As two scholars who study space security and the Chinese space program, we believe that neither China nor any other nation is likely to take over the Moon in the near future.

This is not only illegal, it is also technologically daunting – the costs of such an endeavor would be extremely high, while the potential gains would be uncertain.

China is limited by international space law

Legally, China cannot take control of the Moon as it is against existing international space law. The Outer Space Treaty, adopted in 1967 and signed by 134 countries, including China, explicitly states that “outer space, including the Moon and other celestial bodies, is not subject national appropriation by claiming sovereignty, by use or occupation, or by any other means” (Article II).

Legal scholars have debated what exactly “appropriation” means, but on a literal interpretation, the treaty says no country can take possession of the Moon and declare it an extension of its national aspirations and prerogatives.

Also Read: What Do We Know About the Moon’s Newest Crater?

If China tried to do so, it would risk international condemnation and a possible retaliatory international response.

Although no country can claim ownership of the Moon, Article I of the Outer Space Treaty allows any state to explore and use outer space and celestial bodies.

China won’t be the only visitor to the Moon’s south pole in the near future.

The US-led Artemis Accords are a group of 20 countries that plan to return humans to the Moon by 2025, which will include establishing a lunar surface research station and an orbiting support space station called the Gateway with a plan to launch in November 2024.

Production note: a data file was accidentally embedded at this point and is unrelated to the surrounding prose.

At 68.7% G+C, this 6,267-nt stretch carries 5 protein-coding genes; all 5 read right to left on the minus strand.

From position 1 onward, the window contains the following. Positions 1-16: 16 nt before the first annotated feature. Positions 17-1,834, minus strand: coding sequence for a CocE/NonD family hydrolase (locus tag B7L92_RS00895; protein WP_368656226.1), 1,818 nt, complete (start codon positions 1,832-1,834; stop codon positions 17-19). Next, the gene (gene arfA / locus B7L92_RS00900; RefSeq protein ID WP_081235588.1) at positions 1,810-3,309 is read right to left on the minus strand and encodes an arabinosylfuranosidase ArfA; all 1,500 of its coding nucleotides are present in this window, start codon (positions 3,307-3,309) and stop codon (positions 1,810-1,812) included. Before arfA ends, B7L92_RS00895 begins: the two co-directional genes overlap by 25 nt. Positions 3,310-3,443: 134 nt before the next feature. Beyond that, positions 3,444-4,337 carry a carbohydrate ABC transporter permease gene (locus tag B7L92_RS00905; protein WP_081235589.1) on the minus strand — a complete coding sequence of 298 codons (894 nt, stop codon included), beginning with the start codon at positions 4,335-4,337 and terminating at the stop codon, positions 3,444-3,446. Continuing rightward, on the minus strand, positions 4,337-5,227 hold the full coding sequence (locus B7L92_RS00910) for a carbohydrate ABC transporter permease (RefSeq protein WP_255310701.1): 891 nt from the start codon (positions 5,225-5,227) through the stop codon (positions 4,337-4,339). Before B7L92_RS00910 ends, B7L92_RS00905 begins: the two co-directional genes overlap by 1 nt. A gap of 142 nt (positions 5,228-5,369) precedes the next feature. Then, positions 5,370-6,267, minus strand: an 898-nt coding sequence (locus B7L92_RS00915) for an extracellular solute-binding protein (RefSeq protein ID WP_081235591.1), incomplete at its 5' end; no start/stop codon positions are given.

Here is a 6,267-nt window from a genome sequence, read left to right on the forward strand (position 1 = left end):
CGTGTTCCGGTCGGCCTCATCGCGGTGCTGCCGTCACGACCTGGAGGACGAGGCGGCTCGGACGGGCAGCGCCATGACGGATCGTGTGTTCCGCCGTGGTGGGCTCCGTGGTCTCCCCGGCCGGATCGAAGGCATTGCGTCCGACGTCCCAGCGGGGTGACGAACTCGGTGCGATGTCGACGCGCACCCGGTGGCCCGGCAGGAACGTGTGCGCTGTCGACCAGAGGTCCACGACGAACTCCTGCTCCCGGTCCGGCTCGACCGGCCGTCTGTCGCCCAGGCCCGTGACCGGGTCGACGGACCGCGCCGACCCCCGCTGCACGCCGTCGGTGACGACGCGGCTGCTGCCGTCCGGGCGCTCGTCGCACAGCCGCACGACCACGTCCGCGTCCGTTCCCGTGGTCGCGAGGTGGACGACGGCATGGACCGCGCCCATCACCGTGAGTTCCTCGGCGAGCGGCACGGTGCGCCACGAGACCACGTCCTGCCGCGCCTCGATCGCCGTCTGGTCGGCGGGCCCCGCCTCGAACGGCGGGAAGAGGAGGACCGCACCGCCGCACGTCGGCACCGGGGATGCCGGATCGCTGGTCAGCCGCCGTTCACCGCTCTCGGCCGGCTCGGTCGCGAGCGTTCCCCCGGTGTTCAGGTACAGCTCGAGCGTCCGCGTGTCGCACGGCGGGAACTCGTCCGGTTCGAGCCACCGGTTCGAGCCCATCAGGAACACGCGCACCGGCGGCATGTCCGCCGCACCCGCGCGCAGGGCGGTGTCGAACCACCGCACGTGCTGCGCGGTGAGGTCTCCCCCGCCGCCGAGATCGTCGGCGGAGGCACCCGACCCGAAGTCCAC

Even though no country can legally claim sovereignty over the Moon, it is possible that China, or any other country, may attempt to gradually establish de facto control over strategically important areas through a strategy known as ” slicing salami”.

This practice involves taking small, incremental steps to achieve a big change: Individually, these steps do not warrant a strong response, but their cumulative effect adds up to meaningful developments and increased control.

China has recently used this strategy in the South and East China Seas. Yet such a strategy takes time and can be tackled.

Controlling the Moon is difficult

With an area of ​​nearly 14.6 million square miles (39 million square kilometres) – nearly five times the area of ​​Australia – any control of the Moon would be temporary and localized.

More plausibly, China could attempt to secure control of specific lunar areas that have strategic value, such as lunar craters with higher concentrations of water ice.

The ice on the Moon is important because it will provide water for humans that would not need to be shipped from Earth. Ice can also serve as a vital source of oxygen and hydrogen, which could be used as rocket fuel.